Disciple's Guide to the Holy Spirit
Beginning the Journey (for new Christians).
1, 2, and 3 John
1 & 2 Thessalonians
1 & 2 Timothy
2 Peter, Jude
7 Last Words of Christ
Christ Powered Life (Rom 5-8)
David, Life of
Glorious Kingdom, The
Jesus and the Kingdom
Lamb of God
Listening for God's Voice
Names of God
Names of Jesus
Rebuild & Renew: Post-Exilic Books
Sermon on the Mount
Since the core of Christianity is found in love, the natural expression of the Christian faith is found in acts of generosity and service to others.
Love Gives and Serves
Perhaps the best example of loving service is seen in Jesus himself, who said:
"For even the Son of Man did not come to be served, but to serve, and to give his life as a ransom for many." (Mark 10:45)
"For God so loved the world that he gave his one and only Son, that whoever believes in him shall not perish but have eternal life." (John 3:16)
Giving is the larger category of which serving is a vital subset. We serve because we are giving of ourselves.
Generosity Flows from Love
We looked briefly at Jesus' Parable of the Good Samaritan (Luke 10:29-37) in Lesson 5 in order to illustrate that our responsibility to love our neighbor does not end with our own family or even our own ethnic group. The Samaritan in the story took pity on the injured man:
"He went to him and bandaged his wounds, pouring on oil and wine. Then he put the man on his own donkey, took him to an inn and took care of him. The next day he took out two silver coins and gave them to the innkeeper. 'Look after him,' he said, 'and when I return, I will reimburse you for any extra expense you may have.'" (Luke 10:34-35)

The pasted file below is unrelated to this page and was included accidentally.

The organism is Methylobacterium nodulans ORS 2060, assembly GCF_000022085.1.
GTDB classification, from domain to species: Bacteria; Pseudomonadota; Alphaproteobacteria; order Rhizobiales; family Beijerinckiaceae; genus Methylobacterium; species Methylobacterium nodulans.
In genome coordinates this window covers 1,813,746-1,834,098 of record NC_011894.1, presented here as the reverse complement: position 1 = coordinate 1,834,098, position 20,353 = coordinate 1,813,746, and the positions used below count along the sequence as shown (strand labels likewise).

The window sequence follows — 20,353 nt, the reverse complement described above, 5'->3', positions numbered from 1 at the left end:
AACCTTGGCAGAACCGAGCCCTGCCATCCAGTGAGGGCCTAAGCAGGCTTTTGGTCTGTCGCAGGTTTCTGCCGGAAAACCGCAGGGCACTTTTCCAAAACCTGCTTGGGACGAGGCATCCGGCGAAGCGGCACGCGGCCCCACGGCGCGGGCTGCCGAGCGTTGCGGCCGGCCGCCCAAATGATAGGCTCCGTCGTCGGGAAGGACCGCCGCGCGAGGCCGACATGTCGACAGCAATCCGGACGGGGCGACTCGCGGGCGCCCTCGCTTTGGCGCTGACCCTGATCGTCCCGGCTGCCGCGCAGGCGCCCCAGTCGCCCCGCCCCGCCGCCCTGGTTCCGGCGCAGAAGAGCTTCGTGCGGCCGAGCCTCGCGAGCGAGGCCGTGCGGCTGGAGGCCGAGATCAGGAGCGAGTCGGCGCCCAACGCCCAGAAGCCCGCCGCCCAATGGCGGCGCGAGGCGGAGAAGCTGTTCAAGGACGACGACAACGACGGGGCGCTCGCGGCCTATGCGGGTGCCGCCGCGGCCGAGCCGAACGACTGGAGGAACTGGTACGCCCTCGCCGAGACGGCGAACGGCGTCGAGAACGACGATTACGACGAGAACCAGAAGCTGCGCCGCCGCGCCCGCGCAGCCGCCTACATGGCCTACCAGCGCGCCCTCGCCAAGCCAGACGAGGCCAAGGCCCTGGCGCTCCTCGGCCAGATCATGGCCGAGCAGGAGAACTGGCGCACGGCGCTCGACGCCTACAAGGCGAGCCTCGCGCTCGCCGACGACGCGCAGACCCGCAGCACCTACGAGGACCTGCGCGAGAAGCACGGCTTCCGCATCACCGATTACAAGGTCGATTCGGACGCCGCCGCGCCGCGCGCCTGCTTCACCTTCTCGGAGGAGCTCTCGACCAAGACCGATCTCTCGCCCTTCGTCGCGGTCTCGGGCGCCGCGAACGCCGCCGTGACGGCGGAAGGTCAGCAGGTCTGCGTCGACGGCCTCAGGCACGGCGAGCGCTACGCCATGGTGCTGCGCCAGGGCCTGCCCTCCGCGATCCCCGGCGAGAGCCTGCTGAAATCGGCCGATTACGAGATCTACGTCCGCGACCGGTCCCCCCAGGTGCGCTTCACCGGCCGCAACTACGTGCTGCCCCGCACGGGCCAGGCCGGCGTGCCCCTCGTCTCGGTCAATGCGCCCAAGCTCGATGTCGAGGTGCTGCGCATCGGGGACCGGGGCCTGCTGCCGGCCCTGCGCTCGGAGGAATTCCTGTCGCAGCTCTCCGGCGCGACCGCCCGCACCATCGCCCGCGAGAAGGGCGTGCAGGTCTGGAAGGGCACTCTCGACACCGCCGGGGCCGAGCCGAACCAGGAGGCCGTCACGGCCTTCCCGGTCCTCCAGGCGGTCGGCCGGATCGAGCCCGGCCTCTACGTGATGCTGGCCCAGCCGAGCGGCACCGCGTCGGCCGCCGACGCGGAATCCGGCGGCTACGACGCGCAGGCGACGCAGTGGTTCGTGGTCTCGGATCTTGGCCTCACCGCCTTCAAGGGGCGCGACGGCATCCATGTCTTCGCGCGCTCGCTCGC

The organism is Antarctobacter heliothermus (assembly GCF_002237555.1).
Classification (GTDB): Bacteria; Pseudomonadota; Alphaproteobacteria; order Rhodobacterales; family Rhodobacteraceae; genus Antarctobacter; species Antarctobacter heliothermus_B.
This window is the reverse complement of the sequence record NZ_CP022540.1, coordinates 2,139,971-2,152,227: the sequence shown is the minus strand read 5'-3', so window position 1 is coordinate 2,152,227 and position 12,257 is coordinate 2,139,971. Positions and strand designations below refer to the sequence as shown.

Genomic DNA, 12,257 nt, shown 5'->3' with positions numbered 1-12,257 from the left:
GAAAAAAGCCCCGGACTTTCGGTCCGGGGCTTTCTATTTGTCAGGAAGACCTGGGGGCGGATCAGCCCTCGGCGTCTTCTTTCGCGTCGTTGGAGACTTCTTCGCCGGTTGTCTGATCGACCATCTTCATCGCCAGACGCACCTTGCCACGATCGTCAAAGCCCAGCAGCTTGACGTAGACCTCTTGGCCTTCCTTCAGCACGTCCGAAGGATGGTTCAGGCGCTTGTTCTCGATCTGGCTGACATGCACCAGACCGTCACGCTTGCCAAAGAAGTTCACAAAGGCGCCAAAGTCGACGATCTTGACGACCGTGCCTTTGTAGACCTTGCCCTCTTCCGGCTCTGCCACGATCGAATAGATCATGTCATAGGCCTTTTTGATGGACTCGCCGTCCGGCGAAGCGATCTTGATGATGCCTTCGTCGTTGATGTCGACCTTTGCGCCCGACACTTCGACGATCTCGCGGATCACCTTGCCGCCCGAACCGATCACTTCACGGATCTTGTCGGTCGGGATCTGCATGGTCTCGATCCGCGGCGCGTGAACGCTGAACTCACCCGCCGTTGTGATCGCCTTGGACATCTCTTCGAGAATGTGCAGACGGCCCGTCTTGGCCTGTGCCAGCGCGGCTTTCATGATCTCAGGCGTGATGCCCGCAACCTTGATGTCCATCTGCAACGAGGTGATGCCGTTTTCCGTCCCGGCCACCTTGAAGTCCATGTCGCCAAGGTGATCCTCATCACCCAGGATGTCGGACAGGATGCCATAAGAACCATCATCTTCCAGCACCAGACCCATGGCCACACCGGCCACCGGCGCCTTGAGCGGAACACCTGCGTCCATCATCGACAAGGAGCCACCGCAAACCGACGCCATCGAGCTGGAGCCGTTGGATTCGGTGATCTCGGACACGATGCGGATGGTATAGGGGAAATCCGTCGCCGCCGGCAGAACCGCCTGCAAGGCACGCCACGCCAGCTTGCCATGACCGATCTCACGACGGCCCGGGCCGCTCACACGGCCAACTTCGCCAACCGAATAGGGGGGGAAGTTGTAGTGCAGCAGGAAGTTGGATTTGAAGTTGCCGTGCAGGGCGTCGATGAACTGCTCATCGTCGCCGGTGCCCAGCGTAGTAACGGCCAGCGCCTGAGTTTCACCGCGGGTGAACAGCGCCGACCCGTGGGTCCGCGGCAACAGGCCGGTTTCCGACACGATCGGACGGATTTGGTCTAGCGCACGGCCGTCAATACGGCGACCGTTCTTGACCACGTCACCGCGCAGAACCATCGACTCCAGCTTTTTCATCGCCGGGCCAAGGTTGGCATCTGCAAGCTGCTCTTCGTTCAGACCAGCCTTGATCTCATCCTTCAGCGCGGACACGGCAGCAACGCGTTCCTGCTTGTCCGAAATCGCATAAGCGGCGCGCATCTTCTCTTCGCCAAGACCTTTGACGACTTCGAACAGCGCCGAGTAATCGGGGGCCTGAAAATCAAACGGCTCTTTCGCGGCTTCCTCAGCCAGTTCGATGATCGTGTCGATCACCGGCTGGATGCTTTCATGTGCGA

It is Jesus' example of generosity above and beyond what might be expected. Generosity flows from love.
Helping the Poor
Hospitality is another example of generosity. When someone needs love and care, we can be stingy and selfish about providing for them, or be open and generous in our response. The Bible says:
"Share with God's people who are in need. Practice hospitality." (Romans 12:13)
The Bible is very clear that God has a very special concern for justice and fairness for the poor. He sympathizes with their plight.
"I know that the LORD secures justice for the poor and upholds the cause of the needy." (Psalms 140:12)
People often show generosity for selfish reasons -- tax benefits, having a building named after them, public recognition, etc. But caring for the poor is another example of the kind of generosity God expects from us. Jesus taught his disciples:
"When you give to the needy, do not let your left hand know what your right hand is doing, so that your giving may be in secret. Then your Father, who sees what is done in secret, will reward you." (Matthew 6:3-4)
St. James said:
"Religion that God our Father accepts as pure and faultless is this: to look after orphans and widows in their distress and to keep oneself from being polluted by the world." (James 1:27)
The reason caring for the poor is at the heart of true religion, is that the poor can't do anything to repay us. Therefore, we help out of actual love, rather than because of what we can get out of it.
Justice for All
Because of the strong teaching of Scripture, Christians have often been at the forefront of the struggles for social justice, such as the abolition of slavery, the right of all citizens to vote, justice for the poor, to name just a few. This pleases God, who is known as the Defender and Helper of the fatherless (Proverbs 23:10-11; Psalm 10:14).